It’s the test of time that matters, not the turnout

‘Dull and disappointing’ is a description of two things from 15th November: the weather, and apparently there was an election. Last week, voters in North Yorkshire, as well as in 40 other police force areas, braved the autumnal conditions and avoided falling on the soggy, browning leaves beneath their feet, to go to their local polling station and make their mark for a new police chief.

Prior to the PCC elections, many on the left were sceptical about the shift from police authorities to police and crime commissioners. In Greater Manchester, the Green Party encouraged voters not to bother making their mark. The election came and went, and with a 13.6% turnout, the Greens lambasted the lack of legitimacy from such a low turnout. Clearly a little confused…

What amazes me is the absurd suggestion that PCC elections are a) a bad thing, and b) illegitimate. Why should people in a local area not get a say in who organises their police services, and is therefore accountable for their safety? Before the elections, an appointed rather than elected body of officials, often being drawn from local authorities anyway (and therefore with a political motive), were responsible for our safety. This hardly seems fair, and I challenge you to name who was previously running police services in your area.

One of the greater things to come out of the elections was not only the number of independent candidates, but how many of them were actually elected. Twelve various police authorities around the country, out of a total of 41 (excluding the Met, which the inimitable Boris is in charge of), now have a police chief with a history in policing and who is less likely to be politically motivated.

What is interesting is that the new chiefs will be asked to take an oath of impartiality. Hopefully it will mean political hyperbole is removed, but will a commissioner, elected as a member of a party, with a mandate to govern, stick to it? It seems an outdated way of ensuring elected officials obey the rules. I’m sceptical, but it’s certainly something to look out for in your local area over the next few years.

The voting system used for the elections is also noteworthy. ‘Supplementary vote’, as it is known, has already been used in Mayoral elections in parts of the country such as in my home city of Salford, and allows the choice of two candidates. This allows voters to better demonstrate their political thoughts when in a polling station, instead of feeling their vote can’t possibly have an impact. It is excellent news for democracy (at least for those who voted, anyway). It also created some interesting spoilt papers, with votes reportedly going to Judge Dredd, Batman, and others.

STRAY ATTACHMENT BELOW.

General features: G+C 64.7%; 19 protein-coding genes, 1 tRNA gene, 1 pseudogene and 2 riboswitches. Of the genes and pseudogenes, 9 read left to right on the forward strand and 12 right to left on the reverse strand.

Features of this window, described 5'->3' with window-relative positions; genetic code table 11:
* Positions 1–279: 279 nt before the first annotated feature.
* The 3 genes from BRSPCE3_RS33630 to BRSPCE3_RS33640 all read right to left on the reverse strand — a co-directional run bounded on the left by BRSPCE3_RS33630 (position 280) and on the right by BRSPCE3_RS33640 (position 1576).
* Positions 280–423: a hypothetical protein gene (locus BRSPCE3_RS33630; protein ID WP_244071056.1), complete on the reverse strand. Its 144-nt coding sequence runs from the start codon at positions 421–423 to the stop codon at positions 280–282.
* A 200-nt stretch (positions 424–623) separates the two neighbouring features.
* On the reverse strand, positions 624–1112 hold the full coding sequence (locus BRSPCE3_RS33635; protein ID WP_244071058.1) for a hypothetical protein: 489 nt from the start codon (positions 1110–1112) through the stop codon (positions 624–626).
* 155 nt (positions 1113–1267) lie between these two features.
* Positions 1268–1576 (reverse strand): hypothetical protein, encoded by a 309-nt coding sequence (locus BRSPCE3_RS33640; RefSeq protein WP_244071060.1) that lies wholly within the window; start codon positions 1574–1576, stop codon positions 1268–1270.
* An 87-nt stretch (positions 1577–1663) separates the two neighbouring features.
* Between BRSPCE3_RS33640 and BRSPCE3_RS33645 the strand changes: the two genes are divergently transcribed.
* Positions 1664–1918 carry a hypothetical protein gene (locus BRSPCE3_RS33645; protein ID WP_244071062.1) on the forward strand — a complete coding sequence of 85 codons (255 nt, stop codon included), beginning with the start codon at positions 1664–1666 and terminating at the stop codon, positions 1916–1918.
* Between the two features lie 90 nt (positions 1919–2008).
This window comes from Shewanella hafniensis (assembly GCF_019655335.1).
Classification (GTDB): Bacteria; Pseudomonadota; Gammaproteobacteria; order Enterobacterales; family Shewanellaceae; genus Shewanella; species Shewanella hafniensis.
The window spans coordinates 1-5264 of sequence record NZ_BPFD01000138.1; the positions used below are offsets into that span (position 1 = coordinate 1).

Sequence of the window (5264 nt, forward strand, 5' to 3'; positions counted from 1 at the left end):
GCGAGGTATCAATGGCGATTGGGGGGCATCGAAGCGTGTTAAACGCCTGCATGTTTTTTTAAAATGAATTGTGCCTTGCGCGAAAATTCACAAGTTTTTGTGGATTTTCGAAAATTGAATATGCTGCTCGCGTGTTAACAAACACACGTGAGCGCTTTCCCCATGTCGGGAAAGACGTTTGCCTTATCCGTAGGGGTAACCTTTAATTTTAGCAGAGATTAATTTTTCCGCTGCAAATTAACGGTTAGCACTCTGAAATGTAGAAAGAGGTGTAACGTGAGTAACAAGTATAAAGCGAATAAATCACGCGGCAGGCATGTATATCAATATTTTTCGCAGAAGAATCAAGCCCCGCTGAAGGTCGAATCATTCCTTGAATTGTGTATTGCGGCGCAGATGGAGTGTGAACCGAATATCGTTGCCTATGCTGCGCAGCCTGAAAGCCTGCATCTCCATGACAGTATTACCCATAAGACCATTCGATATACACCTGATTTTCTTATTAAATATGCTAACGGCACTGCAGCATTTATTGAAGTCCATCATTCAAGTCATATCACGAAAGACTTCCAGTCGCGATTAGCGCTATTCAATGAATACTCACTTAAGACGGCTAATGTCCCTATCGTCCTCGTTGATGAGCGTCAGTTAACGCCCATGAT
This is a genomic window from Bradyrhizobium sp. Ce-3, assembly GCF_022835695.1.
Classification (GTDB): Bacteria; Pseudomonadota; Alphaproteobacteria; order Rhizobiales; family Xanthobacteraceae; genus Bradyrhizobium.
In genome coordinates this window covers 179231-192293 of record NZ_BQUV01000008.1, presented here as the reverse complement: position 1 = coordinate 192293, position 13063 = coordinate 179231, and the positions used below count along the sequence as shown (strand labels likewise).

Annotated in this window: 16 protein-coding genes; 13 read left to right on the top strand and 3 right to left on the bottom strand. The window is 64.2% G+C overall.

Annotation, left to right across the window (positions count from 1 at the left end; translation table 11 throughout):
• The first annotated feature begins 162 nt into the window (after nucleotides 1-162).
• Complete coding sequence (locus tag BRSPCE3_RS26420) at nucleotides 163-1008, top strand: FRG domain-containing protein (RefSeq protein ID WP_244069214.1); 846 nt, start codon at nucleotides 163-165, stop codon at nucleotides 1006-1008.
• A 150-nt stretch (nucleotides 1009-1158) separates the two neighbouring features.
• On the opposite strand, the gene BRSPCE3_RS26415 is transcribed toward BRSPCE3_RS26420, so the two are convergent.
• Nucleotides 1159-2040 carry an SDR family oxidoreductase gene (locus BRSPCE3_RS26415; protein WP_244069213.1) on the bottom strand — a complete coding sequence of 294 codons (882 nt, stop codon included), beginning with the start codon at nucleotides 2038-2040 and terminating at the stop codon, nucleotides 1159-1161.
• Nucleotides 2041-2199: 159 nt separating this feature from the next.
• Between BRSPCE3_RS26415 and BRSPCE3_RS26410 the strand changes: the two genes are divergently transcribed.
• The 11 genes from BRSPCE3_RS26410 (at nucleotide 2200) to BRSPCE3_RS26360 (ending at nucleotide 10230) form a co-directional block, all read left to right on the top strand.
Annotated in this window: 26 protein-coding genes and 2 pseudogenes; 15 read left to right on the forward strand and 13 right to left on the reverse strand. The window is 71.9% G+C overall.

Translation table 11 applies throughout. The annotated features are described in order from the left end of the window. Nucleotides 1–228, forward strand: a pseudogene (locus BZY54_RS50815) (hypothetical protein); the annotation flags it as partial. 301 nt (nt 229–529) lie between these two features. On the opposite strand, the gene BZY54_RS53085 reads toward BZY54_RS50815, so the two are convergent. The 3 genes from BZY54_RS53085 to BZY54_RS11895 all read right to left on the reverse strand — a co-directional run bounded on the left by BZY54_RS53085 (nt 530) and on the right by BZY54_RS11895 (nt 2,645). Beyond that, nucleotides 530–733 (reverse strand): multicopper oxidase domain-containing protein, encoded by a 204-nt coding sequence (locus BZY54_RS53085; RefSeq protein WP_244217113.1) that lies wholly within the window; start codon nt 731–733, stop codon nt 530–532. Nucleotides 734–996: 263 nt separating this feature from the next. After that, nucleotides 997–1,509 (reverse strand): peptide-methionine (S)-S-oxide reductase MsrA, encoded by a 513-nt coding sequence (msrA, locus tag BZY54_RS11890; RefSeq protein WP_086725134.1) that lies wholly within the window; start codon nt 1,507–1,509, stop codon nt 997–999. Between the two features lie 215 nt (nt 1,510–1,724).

Despite the abysmal turnout, what it is important to remember is that regardless of whether you support them or not, they are here to stay. The hope, and I believe it to be correct, is that the accountability to the public will inspire new thinking in areas that need it whilst ensuring that victims are always put first – after all, it is victims of crime who will essentially be going to the ballot box when the PCC is up for re-election. The way I see it, the real winners are victims, and the losers local yobs.


  1. 26 Nov ’12 at 3:12 am

    many on the left?????

    I think you got your planes mixed up there, any one not stuck in a party political bubble just saw more politics being created in area it wasn’t wanted, you never won the argument with right leaning people at all. Why are you defending this waste of money, and your casual acceptance ‘its here to stay’ just shows the contempt the political classes hold the public in, and you have clearly displayed this.

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  2. The area was already dominated by politics, at least the public now have a direct say. It was greatly opposed by the Green Party in Greater Manchester, hence my suggestion of the left’s opposition.
    I’m bemused by your last point, as they probably are here to stay.

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